Recontextualising the Event Management Life-Cycle Landscape




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Abstract Recontextualising the Event Management Life-Cycle Landscape Tim Brown and Prof Peter Stokes

Current academic convention promotes the events life-cycle as being a singular and sequential process. This has a tendency to represent event management processes and life-cycles as if events were taking place as a single event at a time (Getz, 2005; Grant 2005; Bowdin, Allen, O’Toole, Harris & McDonnell, 2006; Shone & Parry, 2010; Silvers 2013). In many regards, this has constituted a useful conceptual approach to understanding the mechanisms and life-cycle of the event management process in a field wherein, given its youth, the conceptual development and analysis is relatively embryonic. In extant literature, there is a plethora of event process models, each indicating and providing insight into some nuance or novel dimension of events management. However, within the underlying conceptualisation of these models there is a propensity to build them around the notion of the events life-cycle as being a single process. However, this representation does not seem to reflect the lived experience felt by many event managers who are more likely to be working on numerous events simultaneously. Therefore, there is need and scope to reconceptualise the event process and lifecycle that incorporates the multi-event approach and practice. With regard to methodological approach of the study, in order to undertake the construction of a reconceptualization of the event process and life-cycle model the research was undertaken along two separate lines on enquiry. Firstly, an extensive review was conducted of the event management literature. This identified and examined more than 20 different models which had been developed by a range of authors. Secondly, field research was undertaken to gather primary data which involved conducting semi-structured interviews with 30 events managers to understand their experiences and practice of the event management lifecycle. In terms of findings, in the literature review, approximately fifty percent of the models displayed a serial and linear style of event life cycle representation (i.e. moving from the beginning to the end of the event) (Getz, 2005; Grant 2005; Bowdin, Allen, O’Toole, Harris & McDonnell, 2006; Shone & Parry, 2010; Silvers 2013). The remainder of the models in the literature followed this pattern however added some form of feedback loop which returned to the beginning of the event process (Watt, 1998; Masterman, 2003; Salem, Jones & Morgan, 2004; Tum, Norton & Wright, 2005; Mallen & Adams, 2008). Nevertheless, both sets of representations of the event lifecycle are inherently serial and linear in nature. The analysis of the literature operated in parallel with the empirical data collection. The field interview data determined that events managers did not strongly recognise the notion of a serial event process and indicated that, in fact, they tended to work on events simultaneously juggling multiple realities and challenges. The conjoined approach to the research thus problematized the serial approach and provided the data, insights and opportunity to generate an alternative representation of the event process life-cycle which reflected this. In terms of implications, this research offers a novel and valuable reconceptualization of the events management life-cycle and in so doing creates a new perspective on events management. Equally, a more accurate understanding and representation will assist academics and practitioners in better understanding the domain and enhancing a wide range of event-related processes including design, planning, operations, delivery and evaluation.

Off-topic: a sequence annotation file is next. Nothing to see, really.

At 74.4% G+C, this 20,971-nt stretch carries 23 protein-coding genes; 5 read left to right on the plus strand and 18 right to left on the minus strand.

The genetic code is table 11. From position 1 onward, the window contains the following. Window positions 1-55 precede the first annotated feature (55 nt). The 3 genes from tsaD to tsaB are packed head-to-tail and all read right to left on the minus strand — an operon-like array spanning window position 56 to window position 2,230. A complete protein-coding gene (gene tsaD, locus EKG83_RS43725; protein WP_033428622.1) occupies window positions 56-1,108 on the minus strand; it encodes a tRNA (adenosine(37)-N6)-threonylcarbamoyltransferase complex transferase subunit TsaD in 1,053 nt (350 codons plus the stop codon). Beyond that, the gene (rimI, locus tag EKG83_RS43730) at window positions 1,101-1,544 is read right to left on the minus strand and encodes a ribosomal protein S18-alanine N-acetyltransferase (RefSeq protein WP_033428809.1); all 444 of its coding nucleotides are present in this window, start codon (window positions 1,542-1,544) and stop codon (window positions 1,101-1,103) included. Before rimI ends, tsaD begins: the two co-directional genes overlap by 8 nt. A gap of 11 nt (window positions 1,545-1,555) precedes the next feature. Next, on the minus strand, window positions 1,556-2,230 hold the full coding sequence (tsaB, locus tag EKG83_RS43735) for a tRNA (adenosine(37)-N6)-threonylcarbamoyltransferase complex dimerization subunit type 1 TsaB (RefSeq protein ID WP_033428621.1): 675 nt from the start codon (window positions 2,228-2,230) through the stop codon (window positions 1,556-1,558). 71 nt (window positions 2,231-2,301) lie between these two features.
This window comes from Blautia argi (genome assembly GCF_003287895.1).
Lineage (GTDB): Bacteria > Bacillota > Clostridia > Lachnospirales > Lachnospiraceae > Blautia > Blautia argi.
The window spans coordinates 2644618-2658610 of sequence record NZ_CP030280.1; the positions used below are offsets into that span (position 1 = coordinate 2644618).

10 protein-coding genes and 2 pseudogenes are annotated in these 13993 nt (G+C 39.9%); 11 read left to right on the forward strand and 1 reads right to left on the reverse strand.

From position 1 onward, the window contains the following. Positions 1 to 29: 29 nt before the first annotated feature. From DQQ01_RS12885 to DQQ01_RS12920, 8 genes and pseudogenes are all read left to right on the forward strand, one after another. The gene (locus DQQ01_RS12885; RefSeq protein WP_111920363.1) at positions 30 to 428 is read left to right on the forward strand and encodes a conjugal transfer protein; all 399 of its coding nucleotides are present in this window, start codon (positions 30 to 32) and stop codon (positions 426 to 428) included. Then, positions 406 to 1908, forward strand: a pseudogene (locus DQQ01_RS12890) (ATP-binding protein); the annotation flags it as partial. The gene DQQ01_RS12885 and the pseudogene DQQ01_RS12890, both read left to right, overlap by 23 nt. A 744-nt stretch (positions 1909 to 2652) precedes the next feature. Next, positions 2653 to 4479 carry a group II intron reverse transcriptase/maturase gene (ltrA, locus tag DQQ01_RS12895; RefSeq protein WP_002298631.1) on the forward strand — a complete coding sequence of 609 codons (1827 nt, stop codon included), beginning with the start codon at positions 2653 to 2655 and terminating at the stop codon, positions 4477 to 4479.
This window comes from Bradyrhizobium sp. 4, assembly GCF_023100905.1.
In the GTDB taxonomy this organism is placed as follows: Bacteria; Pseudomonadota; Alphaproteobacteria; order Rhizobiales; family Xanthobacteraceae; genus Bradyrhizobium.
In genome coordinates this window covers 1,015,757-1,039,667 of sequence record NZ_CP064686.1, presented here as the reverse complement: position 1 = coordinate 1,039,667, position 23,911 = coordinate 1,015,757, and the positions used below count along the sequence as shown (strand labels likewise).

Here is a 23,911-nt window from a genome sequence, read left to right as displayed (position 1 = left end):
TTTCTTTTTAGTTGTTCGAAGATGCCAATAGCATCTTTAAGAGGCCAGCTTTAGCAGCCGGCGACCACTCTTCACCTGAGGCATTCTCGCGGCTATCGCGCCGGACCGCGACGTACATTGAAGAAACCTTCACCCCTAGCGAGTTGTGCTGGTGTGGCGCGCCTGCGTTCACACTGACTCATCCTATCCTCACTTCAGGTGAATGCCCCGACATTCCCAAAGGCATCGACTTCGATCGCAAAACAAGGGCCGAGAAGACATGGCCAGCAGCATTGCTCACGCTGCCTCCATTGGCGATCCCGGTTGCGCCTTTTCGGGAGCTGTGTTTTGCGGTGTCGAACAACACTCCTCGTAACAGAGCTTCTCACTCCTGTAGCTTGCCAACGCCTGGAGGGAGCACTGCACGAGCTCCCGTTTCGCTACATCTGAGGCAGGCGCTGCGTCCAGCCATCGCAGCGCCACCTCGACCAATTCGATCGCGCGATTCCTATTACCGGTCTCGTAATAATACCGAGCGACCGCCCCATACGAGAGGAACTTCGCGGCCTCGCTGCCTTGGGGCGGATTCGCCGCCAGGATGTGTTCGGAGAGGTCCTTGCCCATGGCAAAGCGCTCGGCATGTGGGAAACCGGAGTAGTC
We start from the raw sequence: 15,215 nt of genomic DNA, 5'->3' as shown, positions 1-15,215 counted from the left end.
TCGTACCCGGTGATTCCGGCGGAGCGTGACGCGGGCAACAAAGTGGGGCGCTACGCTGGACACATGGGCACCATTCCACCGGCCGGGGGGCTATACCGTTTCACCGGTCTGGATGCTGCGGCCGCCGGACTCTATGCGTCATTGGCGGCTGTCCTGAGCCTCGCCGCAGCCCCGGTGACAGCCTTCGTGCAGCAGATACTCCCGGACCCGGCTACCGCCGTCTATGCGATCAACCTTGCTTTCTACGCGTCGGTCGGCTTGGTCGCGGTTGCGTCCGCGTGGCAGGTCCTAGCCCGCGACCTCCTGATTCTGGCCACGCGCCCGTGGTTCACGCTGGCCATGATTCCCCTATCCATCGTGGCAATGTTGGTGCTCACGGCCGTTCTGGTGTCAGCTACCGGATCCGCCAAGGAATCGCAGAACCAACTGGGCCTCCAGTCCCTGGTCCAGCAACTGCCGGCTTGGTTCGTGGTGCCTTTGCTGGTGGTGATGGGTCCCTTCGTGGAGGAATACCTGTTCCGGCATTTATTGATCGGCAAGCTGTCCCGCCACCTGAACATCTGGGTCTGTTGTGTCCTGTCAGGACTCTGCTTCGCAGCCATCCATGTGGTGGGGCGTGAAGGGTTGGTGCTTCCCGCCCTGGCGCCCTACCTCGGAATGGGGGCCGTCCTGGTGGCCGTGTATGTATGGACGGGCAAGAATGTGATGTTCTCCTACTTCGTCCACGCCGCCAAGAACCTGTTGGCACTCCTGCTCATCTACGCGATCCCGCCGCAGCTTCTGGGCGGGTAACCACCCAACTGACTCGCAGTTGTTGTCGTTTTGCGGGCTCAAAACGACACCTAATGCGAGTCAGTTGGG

event management models


Brown, T. and Stokes, P. (2015) Event Management Models: Problems and Perspectives. Association for Events Management Education, Falmouth, 16-17 July


Research Institute

Centre for Enterprise and Innovation (CEI)